Coalition's Newest Democracies Helping Fledgling Democracies
By Capt. Steve Alvarez, USA
American Forces Press Service
MACDILL AIR FORCE BASE, Fla., Jan. 29, 2006 For more than a year, Albanian army Maj. Ilirjan Balliu has served as the senior national representative for Albania with the 63-nation coalition organized to combat global terrorism.
Shortly after his arrival to U.S. Central Command here, Balliu had breakfast with a U.S. military officer. As the two shared conversation and coffee, the U.S. officer revealed what was on his mind. "'If you would have told me years ago that I would have been sitting at a U.S. military base, eating and talking to an Albanian military officer, I wouldn't have believed you,'" the U.S. officer said, Balliu recalled with a smile.
Since the end of the Cold War, many former foes are now allies, coalition officials said. Now some of these former Soviet Bloc nations are globally united and aligned with organizations like CENTCOM's coalition, NATO and the European Union. And as part of the coalition, these fledgling democracies are helping nations like Iraq and Afghanistan rebuild with a democratic foundation, even as they themselves continue to build their nations with democratic rule.
Former Soviet Bloc and other formerly communist nations now supporting coalition operations are: Russia, Albania, Romania, Bulgaria, Czech Republic, East Germany (now part of Germany), Hungary, Poland, Ukraine, Moldova, Tajikistan, Slovenia, Slovakia, Macedonia, Lithuania, Kyrgyzstan, Latvia, Kazakhstan, Estonia, Armenia, and Azerbaijan.
"We're supporting the reconstruction of these countries," Romanian navy Capt. Sorin Nicolaescu said. "All these guys in theater are there voluntarily. They are there because they wanted to go."
Nicolaescu is Romania's senior national representative at CENTCOM, where he leads a small contingent of officers who help their country coordinate its military involvement in the war on terror. Romania became a NATO member in March 2004. They are a democratic republic and parted from their Soviet alliance in 1989.
Currently, Romania has approximately 1,400 military personnel deployed to Afghanistan and Iraq. In southern Iraq, Romanians are patrolling and securing routes used by the coalition. "They're doing force protection, engineering missions, training Iraqi forces -- the full range of missions," Nicolaescu said. Romanians are also protecting Iraqi infrastructure and providing medical care for insurgent detainees in theater, he said.
Other nations new to democracy are committing troops to the cause of democracy in CENTCOM's area of responsibility. Azerbaijan is an emerging democracy and also a member of the coalition. The country is a member of the Council of Europe and also participates in NATO's Partnership for Peace program, a project created in 1994 to build trust between NATO and European states and the former Soviet Union. Bulgaria, Czech Republic, Estonia, Hungary, Latvia, Lithuania, Poland, Slovakia and Slovenia, all former members of the Partnership for Peace, have sinced joined NATO.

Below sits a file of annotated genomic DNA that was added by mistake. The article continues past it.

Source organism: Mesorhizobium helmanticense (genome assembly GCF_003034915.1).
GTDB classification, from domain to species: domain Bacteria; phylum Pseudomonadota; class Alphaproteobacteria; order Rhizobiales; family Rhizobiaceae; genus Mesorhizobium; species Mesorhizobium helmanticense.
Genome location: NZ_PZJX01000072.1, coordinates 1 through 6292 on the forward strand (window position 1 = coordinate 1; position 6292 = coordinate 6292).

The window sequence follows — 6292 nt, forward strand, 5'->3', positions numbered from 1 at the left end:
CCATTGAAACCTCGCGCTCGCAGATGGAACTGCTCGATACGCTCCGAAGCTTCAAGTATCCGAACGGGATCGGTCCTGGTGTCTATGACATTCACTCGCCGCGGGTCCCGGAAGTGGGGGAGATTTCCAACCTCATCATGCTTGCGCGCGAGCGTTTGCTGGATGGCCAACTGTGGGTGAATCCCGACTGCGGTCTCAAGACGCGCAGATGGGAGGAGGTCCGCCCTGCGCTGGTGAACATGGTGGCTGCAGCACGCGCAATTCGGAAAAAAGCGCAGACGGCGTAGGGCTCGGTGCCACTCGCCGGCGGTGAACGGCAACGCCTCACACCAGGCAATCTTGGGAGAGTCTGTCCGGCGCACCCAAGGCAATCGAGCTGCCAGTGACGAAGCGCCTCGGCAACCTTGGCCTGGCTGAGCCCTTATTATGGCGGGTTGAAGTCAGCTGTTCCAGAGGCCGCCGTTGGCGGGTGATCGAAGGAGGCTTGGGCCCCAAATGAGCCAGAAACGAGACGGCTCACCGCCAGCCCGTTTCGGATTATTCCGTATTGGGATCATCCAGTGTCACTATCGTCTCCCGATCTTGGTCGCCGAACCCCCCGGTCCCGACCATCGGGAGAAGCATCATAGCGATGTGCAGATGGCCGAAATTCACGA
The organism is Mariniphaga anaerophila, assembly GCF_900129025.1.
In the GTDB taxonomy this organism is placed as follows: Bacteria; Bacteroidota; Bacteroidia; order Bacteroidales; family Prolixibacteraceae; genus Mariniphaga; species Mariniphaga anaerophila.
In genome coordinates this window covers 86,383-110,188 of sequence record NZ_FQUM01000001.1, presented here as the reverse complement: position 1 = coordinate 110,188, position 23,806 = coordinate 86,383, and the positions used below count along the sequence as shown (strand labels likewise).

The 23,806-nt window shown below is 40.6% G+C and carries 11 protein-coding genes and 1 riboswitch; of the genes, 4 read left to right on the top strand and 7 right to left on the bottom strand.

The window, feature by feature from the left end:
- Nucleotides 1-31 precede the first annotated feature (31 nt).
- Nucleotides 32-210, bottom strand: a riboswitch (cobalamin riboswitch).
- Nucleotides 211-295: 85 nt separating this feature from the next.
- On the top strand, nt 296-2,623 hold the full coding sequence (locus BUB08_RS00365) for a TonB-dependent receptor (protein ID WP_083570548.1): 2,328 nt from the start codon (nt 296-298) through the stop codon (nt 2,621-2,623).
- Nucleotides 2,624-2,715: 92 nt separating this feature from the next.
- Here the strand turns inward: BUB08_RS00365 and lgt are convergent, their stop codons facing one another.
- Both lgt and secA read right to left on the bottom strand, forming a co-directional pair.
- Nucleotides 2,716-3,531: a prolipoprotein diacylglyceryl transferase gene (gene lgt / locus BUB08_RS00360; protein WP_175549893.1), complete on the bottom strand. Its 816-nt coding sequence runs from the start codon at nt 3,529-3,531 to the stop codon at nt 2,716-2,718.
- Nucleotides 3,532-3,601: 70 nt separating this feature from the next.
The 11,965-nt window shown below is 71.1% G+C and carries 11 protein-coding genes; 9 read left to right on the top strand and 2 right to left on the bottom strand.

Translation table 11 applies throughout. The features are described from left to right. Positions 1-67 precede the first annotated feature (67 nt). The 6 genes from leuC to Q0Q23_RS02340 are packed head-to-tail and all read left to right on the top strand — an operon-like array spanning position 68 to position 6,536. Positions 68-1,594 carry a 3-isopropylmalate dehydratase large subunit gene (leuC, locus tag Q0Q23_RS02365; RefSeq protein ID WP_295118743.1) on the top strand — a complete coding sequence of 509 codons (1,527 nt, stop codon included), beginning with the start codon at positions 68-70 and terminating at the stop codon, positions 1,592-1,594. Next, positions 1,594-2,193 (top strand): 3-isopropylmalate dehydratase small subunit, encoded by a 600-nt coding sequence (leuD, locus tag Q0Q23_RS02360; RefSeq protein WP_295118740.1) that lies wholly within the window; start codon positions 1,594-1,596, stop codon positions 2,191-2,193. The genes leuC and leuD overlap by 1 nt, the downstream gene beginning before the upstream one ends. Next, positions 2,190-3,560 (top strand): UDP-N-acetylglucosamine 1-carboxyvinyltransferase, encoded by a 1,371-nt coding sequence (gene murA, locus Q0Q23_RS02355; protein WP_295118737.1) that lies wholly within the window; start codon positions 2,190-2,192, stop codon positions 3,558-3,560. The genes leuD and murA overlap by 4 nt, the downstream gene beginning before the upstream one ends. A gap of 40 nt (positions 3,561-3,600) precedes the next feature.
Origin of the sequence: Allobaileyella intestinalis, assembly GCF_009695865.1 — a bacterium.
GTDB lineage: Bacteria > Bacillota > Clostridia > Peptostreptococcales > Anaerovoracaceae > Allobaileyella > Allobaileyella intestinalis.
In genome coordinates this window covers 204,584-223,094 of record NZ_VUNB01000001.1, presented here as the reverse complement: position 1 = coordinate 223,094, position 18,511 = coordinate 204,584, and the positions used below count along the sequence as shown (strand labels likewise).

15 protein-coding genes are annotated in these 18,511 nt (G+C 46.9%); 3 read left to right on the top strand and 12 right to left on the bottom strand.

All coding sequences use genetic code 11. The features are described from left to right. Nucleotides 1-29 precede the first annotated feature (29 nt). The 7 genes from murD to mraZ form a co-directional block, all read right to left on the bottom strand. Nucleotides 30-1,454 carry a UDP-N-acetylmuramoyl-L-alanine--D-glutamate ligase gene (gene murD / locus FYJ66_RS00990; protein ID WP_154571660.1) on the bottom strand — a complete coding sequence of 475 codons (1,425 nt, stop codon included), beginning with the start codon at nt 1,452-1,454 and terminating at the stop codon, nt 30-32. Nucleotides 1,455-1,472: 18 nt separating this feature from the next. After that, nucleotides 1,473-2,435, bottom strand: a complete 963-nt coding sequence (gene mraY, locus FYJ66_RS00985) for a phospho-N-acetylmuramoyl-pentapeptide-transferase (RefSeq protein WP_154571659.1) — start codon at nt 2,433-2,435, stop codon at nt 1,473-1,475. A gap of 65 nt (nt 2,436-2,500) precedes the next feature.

Azerbaijan gained independence in 1991 and first deployed forces to support coalition operations in Kosovo. It currently has 170 personnel serving in operations Iraqi Freedom and Enduring Freedom. In Afghanistan, an Azerbaijani platoon is under the command of a Turkish battalion, patrolling and providing force protection. In Iraq, Azerbaijanis are guarding the Haditha Dam and power grids in the often-violent Anbar province, Azerbaijani army Lt. Col. Akbarov Ilham said. He serves as a coalition liaison officer for his country.
Azerbaijan, like Iraq and Afghanistan, is a mostly Muslim nation, according to the U.S. State Department. Albania, another former Soviet Bloc country, is also mostly Muslim and leaders have chosen to develop their country using Western methods.
Balliu, the Albanian officer, said his nation was embraced by the free world when it chose democracy in its post-Soviet Union development, so he and other military personnel feel a sincere and deep calling to serve in the war on terror. He is one of a two-person team sent to this Tampa, Fla., base by his country. Currently Albania has about 150 troops deployed to Iraq and Afghanistan providing force protection in Iraq, and medical personnel to a Greek hospital in Kabul, Afghanistan.
"We want to give them our experience in democracy, ... in emancipation," Balliu said. He adds that Albania's connection to the Islamic culture has provided a critical cultural bridge for Albanian forces that facilitates interactions between Albanian soldiers and citizens of Afghanistan and Iraq. "We are Muslims, Orthodox (Christians) and Catholics," Balliu said. "We know the traditions. Discussions with these people are easy for those who know the customs. When our troops are in the field they're sensitive and explain the benefits of democracy."
These days, Balliu said, Albanian troops are well-received where they're deployed. "(Locals) know our troops now, and they greet us using our language," he said.
Due to the small size of Albania's military, many personnel are now participating in their second deployments to Iraq, Balliu said. "Going for the second time shows that we're a member of this coalition until we finish in Iraq," Balliu said. "We will be in this coalition until we win."
Balliu insists that a nation's geographic and geopolitical size should not discourage it from pursuing democracy. Democracy is not just something reserved for nations like the United States. "Even the smallest birds want to fly," he said.